"That you may ruminate"

…On weighting the issues.

Posted by Steve on March 2, 2009

Courtesy of the second-latest post at Volokh Conspiracy, I now know that a study has been put out by a research center at George Mason University (oddly, the two authors are assistant professors at Texas State University and the University of Buffalo, not George Mason University. So you’d think it would have been published at either TSU or Buffalo, not at a third-party university) that performs a statistical analysis on all 50 states’ laws in order to rank them according to personal and economic freedom.

I’ve looked through the study, and I can’t say I agree with it. Things I think have between no and minimal relevance to freedom are, in a few cases, weighted heavily in their analysis (elements of education policy, for instance). Likewise, they weight campaign finance laws more heavily than alcohol regulations and blue laws, which I disagree with. And because in their overall index they give economic freedom equal weight with personal freedom (something I disagree with – freedom is for people, economic matters are for machines and drones), tax levels count for more than the combination of marriage & civil union laws, arrests for victimless crimes, and occupational licensing schemes.

But that’s ok. They’ve published their coded data in Excel files. The report explains what each data code means. And, as they explicitly invite people to do, you can use that data, assigning better weightings, to get a corrected index.

They were even kind enough to code data they didn’t use in their report. And I quote page 6:

Our definition of freedom presents specific challenges on some high-profile issues. Abortion is a critical example. On one account, the fetus is a rights-bearing person, and abortion is therefore an aggressive violation of individual rights that ought to be punished by government. On another account, the fetus does not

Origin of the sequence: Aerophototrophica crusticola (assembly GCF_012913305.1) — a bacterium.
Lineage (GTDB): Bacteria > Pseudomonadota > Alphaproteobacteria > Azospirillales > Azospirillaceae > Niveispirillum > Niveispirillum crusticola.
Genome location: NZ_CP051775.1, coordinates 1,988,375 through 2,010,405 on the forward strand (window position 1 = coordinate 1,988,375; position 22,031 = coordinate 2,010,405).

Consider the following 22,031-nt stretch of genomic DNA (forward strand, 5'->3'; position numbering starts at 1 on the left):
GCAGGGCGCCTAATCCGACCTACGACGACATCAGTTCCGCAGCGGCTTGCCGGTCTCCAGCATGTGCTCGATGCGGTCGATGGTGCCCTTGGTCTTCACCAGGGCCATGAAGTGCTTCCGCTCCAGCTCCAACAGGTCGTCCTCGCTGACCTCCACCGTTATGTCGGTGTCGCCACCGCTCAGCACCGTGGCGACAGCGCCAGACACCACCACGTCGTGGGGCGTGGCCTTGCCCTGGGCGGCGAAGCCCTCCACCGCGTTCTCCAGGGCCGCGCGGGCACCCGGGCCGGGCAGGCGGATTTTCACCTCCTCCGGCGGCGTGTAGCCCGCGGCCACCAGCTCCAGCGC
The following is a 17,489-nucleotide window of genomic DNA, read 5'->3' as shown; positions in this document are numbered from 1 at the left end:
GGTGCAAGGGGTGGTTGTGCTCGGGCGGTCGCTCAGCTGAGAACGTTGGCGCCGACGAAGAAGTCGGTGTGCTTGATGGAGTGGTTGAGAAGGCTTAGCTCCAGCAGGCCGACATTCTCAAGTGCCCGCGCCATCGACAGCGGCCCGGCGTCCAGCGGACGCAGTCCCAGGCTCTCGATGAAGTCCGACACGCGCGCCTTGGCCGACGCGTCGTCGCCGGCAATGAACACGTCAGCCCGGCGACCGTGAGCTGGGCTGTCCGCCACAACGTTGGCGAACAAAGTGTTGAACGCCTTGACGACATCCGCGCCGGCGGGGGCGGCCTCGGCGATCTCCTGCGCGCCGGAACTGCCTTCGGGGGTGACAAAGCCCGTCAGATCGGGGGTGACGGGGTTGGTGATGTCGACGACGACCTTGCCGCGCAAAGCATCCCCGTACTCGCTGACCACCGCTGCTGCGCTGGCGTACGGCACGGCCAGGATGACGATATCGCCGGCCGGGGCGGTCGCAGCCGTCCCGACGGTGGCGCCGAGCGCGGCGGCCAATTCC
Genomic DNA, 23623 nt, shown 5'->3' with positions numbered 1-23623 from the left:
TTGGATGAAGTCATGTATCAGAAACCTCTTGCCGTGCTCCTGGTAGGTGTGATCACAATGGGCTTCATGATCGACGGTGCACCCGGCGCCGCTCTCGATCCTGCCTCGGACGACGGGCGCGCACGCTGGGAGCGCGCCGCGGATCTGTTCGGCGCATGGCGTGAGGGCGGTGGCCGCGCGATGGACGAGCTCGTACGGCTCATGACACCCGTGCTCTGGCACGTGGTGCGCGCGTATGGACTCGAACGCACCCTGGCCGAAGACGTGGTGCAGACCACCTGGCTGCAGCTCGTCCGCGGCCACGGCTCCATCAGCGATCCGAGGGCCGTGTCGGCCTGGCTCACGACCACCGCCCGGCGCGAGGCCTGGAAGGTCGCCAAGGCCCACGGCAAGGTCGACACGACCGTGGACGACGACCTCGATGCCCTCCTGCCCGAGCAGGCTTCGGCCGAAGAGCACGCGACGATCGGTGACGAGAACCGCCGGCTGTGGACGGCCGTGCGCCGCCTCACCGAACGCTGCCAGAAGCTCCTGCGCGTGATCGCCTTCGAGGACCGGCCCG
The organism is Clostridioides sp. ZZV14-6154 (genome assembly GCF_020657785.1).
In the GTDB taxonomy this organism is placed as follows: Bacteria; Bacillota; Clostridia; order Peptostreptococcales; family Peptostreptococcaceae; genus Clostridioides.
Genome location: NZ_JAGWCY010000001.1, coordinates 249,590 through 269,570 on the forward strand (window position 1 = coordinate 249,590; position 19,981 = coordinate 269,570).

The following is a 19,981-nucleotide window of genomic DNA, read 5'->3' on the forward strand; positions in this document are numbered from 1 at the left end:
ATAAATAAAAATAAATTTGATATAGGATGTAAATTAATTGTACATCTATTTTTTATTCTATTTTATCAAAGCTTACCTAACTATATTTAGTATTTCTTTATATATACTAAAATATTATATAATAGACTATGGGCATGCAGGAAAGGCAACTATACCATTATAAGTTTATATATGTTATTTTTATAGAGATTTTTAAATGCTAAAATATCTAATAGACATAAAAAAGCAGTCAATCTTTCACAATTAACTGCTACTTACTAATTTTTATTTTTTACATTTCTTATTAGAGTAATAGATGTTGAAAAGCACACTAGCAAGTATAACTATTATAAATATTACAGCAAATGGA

have rights, and abortion is a permissible exercise of an individual liberty, in which case government regulation of abortion would be an unjust violation of a woman’s rights. Rather than take a stand on one side or the other (or anywhere in between), we have coded the data on state abortion restrictions but have not included the policy in our overall index.

I think I may just go ahead and play around with their data and some point, see which state comes closes to the my ideal.

And not that this matters, but I never would have used the phrasing “on one account/on another account”. Either “on one/another hand“, or else “by one/another account”, but not that bastard idiom.

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2 Responses to “…On weighting the issues.”

  1. Philip H. said

    Now Steve, what’s wrong with bastard idioms? At least they add some penache’ to the written word.

  2. Steve said

    Nice pun.

    What I don’t like about it is that they combined two idioms which both bring specific visual imagery of a literal event: on one/another hand would be someone with their hands out, physically weighing two objects to compare them; by one/another account would be two people giving separate accounts. The phrase they actually used is either somebody weighing two separate stories, or two people telling objects. Both cause my brain to spit out a syntax error message.

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